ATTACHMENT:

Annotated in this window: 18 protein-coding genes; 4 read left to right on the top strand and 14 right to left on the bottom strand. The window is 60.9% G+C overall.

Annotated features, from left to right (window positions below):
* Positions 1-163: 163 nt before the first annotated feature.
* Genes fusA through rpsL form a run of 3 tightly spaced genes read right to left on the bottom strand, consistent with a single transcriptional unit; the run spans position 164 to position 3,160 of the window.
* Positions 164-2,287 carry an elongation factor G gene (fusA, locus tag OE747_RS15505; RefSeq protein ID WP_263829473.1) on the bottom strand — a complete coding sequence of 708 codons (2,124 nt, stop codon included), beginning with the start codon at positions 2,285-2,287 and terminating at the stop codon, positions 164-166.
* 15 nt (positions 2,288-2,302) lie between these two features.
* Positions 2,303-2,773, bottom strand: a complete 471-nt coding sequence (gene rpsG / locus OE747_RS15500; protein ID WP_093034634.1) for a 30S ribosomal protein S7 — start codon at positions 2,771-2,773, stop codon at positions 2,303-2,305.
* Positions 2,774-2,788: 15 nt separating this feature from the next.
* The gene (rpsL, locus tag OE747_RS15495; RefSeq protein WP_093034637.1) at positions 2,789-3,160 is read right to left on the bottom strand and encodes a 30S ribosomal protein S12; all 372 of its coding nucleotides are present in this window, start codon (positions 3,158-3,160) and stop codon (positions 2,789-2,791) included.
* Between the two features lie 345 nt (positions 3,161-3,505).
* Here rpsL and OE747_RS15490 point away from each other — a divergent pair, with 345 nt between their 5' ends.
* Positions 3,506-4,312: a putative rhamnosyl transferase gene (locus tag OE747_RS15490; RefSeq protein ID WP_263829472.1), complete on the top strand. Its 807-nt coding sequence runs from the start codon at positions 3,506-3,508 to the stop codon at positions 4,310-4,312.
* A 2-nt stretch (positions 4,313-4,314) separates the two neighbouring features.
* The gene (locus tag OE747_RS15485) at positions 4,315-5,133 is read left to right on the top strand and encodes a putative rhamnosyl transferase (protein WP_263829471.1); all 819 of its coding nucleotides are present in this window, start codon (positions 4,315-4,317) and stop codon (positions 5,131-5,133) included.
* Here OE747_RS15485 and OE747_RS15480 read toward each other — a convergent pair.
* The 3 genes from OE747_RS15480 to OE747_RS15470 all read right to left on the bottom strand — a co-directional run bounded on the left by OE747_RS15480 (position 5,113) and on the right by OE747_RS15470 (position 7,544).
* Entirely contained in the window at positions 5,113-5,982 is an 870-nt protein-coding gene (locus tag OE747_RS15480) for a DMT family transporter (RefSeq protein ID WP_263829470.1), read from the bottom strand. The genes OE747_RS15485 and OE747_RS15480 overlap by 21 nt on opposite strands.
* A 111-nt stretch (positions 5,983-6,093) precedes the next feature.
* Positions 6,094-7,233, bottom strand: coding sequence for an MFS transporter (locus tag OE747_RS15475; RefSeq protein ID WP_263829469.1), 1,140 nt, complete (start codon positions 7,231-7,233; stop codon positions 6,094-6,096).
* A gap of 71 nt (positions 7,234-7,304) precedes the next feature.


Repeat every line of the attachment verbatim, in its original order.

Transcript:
Annotated in this window: 18 protein-coding genes; 4 read left to right on the top strand and 14 right to left on the bottom strand. The window is 60.9% G+C overall.

Annotated features, from left to right (window positions below):
* Positions 1-163: 163 nt before the first annotated feature.
* Genes fusA through rpsL form a run of 3 tightly spaced genes read right to left on the bottom strand, consistent with a single transcriptional unit; the run spans position 164 to position 3,160 of the window.
* Positions 164-2,287 carry an elongation factor G gene (fusA, locus tag OE747_RS15505; RefSeq protein ID WP_263829473.1) on the bottom strand — a complete coding sequence of 708 codons (2,124 nt, stop codon included), beginning with the start codon at positions 2,285-2,287 and terminating at the stop codon, positions 164-166.
* 15 nt (positions 2,288-2,302) lie between these two features.
* Positions 2,303-2,773, bottom strand: a complete 471-nt coding sequence (gene rpsG / locus OE747_RS15500; protein ID WP_093034634.1) for a 30S ribosomal protein S7 — start codon at positions 2,771-2,773, stop codon at positions 2,303-2,305.
* Positions 2,774-2,788: 15 nt separating this feature from the next.
* The gene (rpsL, locus tag OE747_RS15495; RefSeq protein WP_093034637.1) at positions 2,789-3,160 is read right to left on the bottom strand and encodes a 30S ribosomal protein S12; all 372 of its coding nucleotides are present in this window, start codon (positions 3,158-3,160) and stop codon (positions 2,789-2,791) included.
* Between the two features lie 345 nt (positions 3,161-3,505).
* Here rpsL and OE747_RS15490 point away from each other — a divergent pair, with 345 nt between their 5' ends.
* Positions 3,506-4,312: a putative rhamnosyl transferase gene (locus tag OE747_RS15490; RefSeq protein ID WP_263829472.1), complete on the top strand. Its 807-nt coding sequence runs from the start codon at positions 3,506-3,508 to the stop codon at positions 4,310-4,312.
* A 2-nt stretch (positions 4,313-4,314) separates the two neighbouring features.
* The gene (locus tag OE747_RS15485) at positions 4,315-5,133 is read left to right on the top strand and encodes a putative rhamnosyl transferase (protein WP_263829471.1); all 819 of its coding nucleotides are present in this window, start codon (positions 4,315-4,317) and stop codon (positions 5,131-5,133) included.
* Here OE747_RS15485 and OE747_RS15480 read toward each other — a convergent pair.
* The 3 genes from OE747_RS15480 to OE747_RS15470 all read right to left on the bottom strand — a co-directional run bounded on the left by OE747_RS15480 (position 5,113) and on the right by OE747_RS15470 (position 7,544).
* Entirely contained in the window at positions 5,113-5,982 is an 870-nt protein-coding gene (locus tag OE747_RS15480) for a DMT family transporter (RefSeq protein ID WP_263829470.1), read from the bottom strand. The genes OE747_RS15485 and OE747_RS15480 overlap by 21 nt on opposite strands.
* A 111-nt stretch (positions 5,983-6,093) precedes the next feature.
* Positions 6,094-7,233, bottom strand: coding sequence for an MFS transporter (locus tag OE747_RS15475; RefSeq protein ID WP_263829469.1), 1,140 nt, complete (start codon positions 7,231-7,233; stop codon positions 6,094-6,096).
* A gap of 71 nt (positions 7,234-7,304) precedes the next feature.